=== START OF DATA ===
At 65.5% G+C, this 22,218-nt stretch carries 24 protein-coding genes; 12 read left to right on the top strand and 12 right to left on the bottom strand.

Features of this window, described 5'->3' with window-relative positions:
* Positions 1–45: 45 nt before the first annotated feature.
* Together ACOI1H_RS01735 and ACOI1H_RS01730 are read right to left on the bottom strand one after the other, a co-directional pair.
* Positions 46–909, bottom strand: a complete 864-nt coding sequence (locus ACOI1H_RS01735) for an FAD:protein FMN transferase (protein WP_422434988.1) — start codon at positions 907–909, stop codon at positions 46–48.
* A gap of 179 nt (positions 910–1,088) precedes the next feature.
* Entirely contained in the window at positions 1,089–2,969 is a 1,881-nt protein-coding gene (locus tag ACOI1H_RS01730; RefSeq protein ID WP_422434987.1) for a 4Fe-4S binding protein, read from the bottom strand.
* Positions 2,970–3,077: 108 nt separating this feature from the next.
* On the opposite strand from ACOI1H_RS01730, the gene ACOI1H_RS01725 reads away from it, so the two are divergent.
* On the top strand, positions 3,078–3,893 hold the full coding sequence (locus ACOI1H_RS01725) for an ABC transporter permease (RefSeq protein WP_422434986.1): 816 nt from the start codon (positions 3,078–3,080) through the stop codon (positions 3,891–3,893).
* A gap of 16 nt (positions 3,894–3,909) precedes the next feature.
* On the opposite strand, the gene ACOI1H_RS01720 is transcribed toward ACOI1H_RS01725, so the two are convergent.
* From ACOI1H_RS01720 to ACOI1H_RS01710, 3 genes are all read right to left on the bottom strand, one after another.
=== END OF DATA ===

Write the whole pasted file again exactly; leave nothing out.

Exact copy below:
At 65.5% G+C, this 22,218-nt stretch carries 24 protein-coding genes; 12 read left to right on the top strand and 12 right to left on the bottom strand.

Features of this window, described 5'->3' with window-relative positions:
* Positions 1–45: 45 nt before the first annotated feature.
* Together ACOI1H_RS01735 and ACOI1H_RS01730 are read right to left on the bottom strand one after the other, a co-directional pair.
* Positions 46–909, bottom strand: a complete 864-nt coding sequence (locus ACOI1H_RS01735) for an FAD:protein FMN transferase (protein WP_422434988.1) — start codon at positions 907–909, stop codon at positions 46–48.
* A gap of 179 nt (positions 910–1,088) precedes the next feature.
* Entirely contained in the window at positions 1,089–2,969 is a 1,881-nt protein-coding gene (locus tag ACOI1H_RS01730; RefSeq protein ID WP_422434987.1) for a 4Fe-4S binding protein, read from the bottom strand.
* Positions 2,970–3,077: 108 nt separating this feature from the next.
* On the opposite strand from ACOI1H_RS01730, the gene ACOI1H_RS01725 reads away from it, so the two are divergent.
* On the top strand, positions 3,078–3,893 hold the full coding sequence (locus ACOI1H_RS01725) for an ABC transporter permease (RefSeq protein WP_422434986.1): 816 nt from the start codon (positions 3,078–3,080) through the stop codon (positions 3,891–3,893).
* A gap of 16 nt (positions 3,894–3,909) precedes the next feature.
* On the opposite strand, the gene ACOI1H_RS01720 is transcribed toward ACOI1H_RS01725, so the two are convergent.
* From ACOI1H_RS01720 to ACOI1H_RS01710, 3 genes are all read right to left on the bottom strand, one after another.